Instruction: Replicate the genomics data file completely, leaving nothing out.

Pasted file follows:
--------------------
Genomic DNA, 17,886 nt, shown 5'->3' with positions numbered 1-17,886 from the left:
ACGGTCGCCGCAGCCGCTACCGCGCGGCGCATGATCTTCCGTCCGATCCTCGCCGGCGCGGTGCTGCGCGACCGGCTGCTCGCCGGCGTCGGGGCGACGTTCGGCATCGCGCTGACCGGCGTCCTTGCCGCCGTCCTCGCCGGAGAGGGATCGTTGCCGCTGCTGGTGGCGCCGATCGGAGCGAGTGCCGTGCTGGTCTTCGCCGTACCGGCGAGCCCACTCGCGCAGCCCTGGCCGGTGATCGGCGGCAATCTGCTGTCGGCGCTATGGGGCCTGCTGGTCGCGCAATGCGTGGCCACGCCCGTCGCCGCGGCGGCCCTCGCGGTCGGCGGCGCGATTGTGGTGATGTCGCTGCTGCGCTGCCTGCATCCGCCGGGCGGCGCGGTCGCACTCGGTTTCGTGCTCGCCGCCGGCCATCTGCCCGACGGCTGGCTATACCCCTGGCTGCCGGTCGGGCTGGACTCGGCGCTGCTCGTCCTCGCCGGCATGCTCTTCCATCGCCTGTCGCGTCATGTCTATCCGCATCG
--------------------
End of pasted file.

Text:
Genomic DNA, 17,886 nt, shown 5'->3' with positions numbered 1-17,886 from the left:
ACGGTCGCCGCAGCCGCTACCGCGCGGCGCATGATCTTCCGTCCGATCCTCGCCGGCGCGGTGCTGCGCGACCGGCTGCTCGCCGGCGTCGGGGCGACGTTCGGCATCGCGCTGACCGGCGTCCTTGCCGCCGTCCTCGCCGGAGAGGGATCGTTGCCGCTGCTGGTGGCGCCGATCGGAGCGAGTGCCGTGCTGGTCTTCGCCGTACCGGCGAGCCCACTCGCGCAGCCCTGGCCGGTGATCGGCGGCAATCTGCTGTCGGCGCTATGGGGCCTGCTGGTCGCGCAATGCGTGGCCACGCCCGTCGCCGCGGCGGCCCTCGCGGTCGGCGGCGCGATTGTGGTGATGTCGCTGCTGCGCTGCCTGCATCCGCCGGGCGGCGCGGTCGCACTCGGTTTCGTGCTCGCCGCCGGCCATCTGCCCGACGGCTGGCTATACCCCTGGCTGCCGGTCGGGCTGGACTCGGCGCTGCTCGTCCTCGCCGGCATGCTCTTCCATCGCCTGTCGCGTCATGTCTATCCGCATCG